At the Brooksville Housing Authority meeting Monday night, residents shouted at staffers, staffers shouted back, an alternate board member railed against the arrogance of administrators, and he and two of his colleagues walked out.
But after three hours of discussion, not much had changed at the authority, which last month was officially designated as "troubled" by the federal Department of Housing and Urban Development.
Executive director Betty Trent and her son, maintenance director Larry Trent, and project manager Joe Ann Bennett, all still have their jobs.
And the Housing Authority still has not adequately responded to the department's findings; when HUD labeled the Housing Authority as troubled on Oct. 31, it granted 45 days to respond to 22 remaining management problems.
One change was apparent: Board members seemed more determined to fix the issues cited and to do it quickly.
"All the c--- we've been written up for has to by-God stop," said newly appointed board member Pat Brayton. "As far as I'm concerned, we've wasted 20 of our 45 days."
The board agreed to meet more frequently, including the next two Mondays, to prepare a response. It also agreed to consider hiring a new consultant to help with this process.
This summer, HUD reported 23 problems with the Housing Authority's management of two apartment complexes, including violating federal tax laws and competitive bid policy and making large payments to staffers with little or no documentation showing work had been performed.
The Housing Authority responded to the findings in September. HUD answered on Oct. 31 by labeling the agency "troubled" and stating only one of the 23 problems had been resolved. The agency also took over the authority's spending for improvements at the department.
If the Housing Authority cannot convince HUD the problems have been fixed, the department could seize control of the entire operation, said Keith Swinely, the consultant seeking a contract with the Housing Authority.
A St. Petersburg Times investigation in October revealed other problems with the agency, including widespread hiring of family members and awarding of jobs to unlicensed contractors, many of whom were friends of the Trents. The board did not consider the issues raised in that article.
On Monday, the city of Brooksville, which appoints the authority's board members, also addressed the situation.
"I was dismayed and disheartened to receive the attached letter from the U.S. Department of Housing and Urban Development," Mayor Ernie Wever wrote in a letter to the board. "I must strongly encourage the Board members to take a more active and serious position to alleviate these problems as continued to be notated by HUD."
Alternate housing board member Nathaniel Sims said he hears complaints constantly, mostly from residents of the two complexes the authority manages _ Hillside Estates and Summit Villas.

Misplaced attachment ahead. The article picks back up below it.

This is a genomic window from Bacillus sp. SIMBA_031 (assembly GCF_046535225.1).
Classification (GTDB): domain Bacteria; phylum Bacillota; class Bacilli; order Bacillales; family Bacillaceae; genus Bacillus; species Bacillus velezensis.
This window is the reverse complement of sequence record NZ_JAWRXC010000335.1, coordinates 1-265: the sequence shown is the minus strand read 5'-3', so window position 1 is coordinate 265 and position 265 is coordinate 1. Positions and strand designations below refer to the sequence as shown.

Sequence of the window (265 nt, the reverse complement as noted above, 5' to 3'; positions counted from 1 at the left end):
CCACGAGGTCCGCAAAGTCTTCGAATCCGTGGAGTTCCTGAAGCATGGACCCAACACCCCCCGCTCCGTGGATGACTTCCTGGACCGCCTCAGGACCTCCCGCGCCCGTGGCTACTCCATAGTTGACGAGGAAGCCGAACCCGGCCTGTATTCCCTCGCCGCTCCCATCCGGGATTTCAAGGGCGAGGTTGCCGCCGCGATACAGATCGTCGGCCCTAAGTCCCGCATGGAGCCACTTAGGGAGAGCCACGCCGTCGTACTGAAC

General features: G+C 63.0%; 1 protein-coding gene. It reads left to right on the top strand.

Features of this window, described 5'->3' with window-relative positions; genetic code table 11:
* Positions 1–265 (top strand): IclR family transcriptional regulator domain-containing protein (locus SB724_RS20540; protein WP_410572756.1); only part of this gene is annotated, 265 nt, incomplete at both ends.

When he returned from a recent trip to New York, he said, "People came up to me before I could pull the luggage out of the car."
"Complaints are raining down. I mean raining. . . . And to be honest, I don't believe the people are lying because there are too many of the same kind of complaints. This thing sounds like a mess."
Bennett asked Sims what he wanted from the administration.
"Treat people like they are human beings," he said. "I want you to stop this arrogant attitude."
A tenant, Beverly Jones, said she had called Bennett over the weekend to complain that her heater was broken. At one point, she said, Bennett said it was not her problem and hung up on her.
Bennett, after arguing with Jones, told the board that Larry Trent had fixed the problem on Monday.
The Housing Authority had earlier hired a lawyer, Charlie Luckie, to determine whether Larry Trent's position as maintenance director violated state law on nepotism. He said it could be argued either way.
Paul Tanner, hired by the authority two years ago to supervise renovation at the apartments, addressed the problems HUD cited. Before he finished, Sims, another alternate, and a regular board member, John Frazier, walked out of the meeting without any explanation.
Tanner began by saying that "most of these things are not of any significance. In fact, none of them are of any significance."
He later acknowledged, though, that the authority had violated its competitive bid policy when hiring Les Mullins to a $26,000 contract to fix the aluminum soffits and eaves.
"That's one I dropped the ball on," Tanner said.
Mullins, the ex-brother-in-law of Betty Trent's sister _ who also worked at the authority _ was not licensed in Florida.
He also did shoddy work, said board member Carl Pilcher.
If Pilcher had been paid that much money for the job, Pilcher said, "I assure you I could have tacked it up in a better manner than he did."
Tanner also said the authority had no documentation to justify the $20,000 payment to Bennett in 2001. During the seven months Bennett received the payments, they totaled more than her base salary of $31,400 per year.
Brayton asked whether this was an advance payment or a loan.
It was neither, Bennett said. Instead, it was compensation for extra work she did, including inspections of the renovation work. She had agreed to pay it back after a HUD inspector had told her she might face criminal charges for receiving the payments.
"Joe Ann didn't take anything from the Housing Authority," Bennett said of herself. "I worked for that money."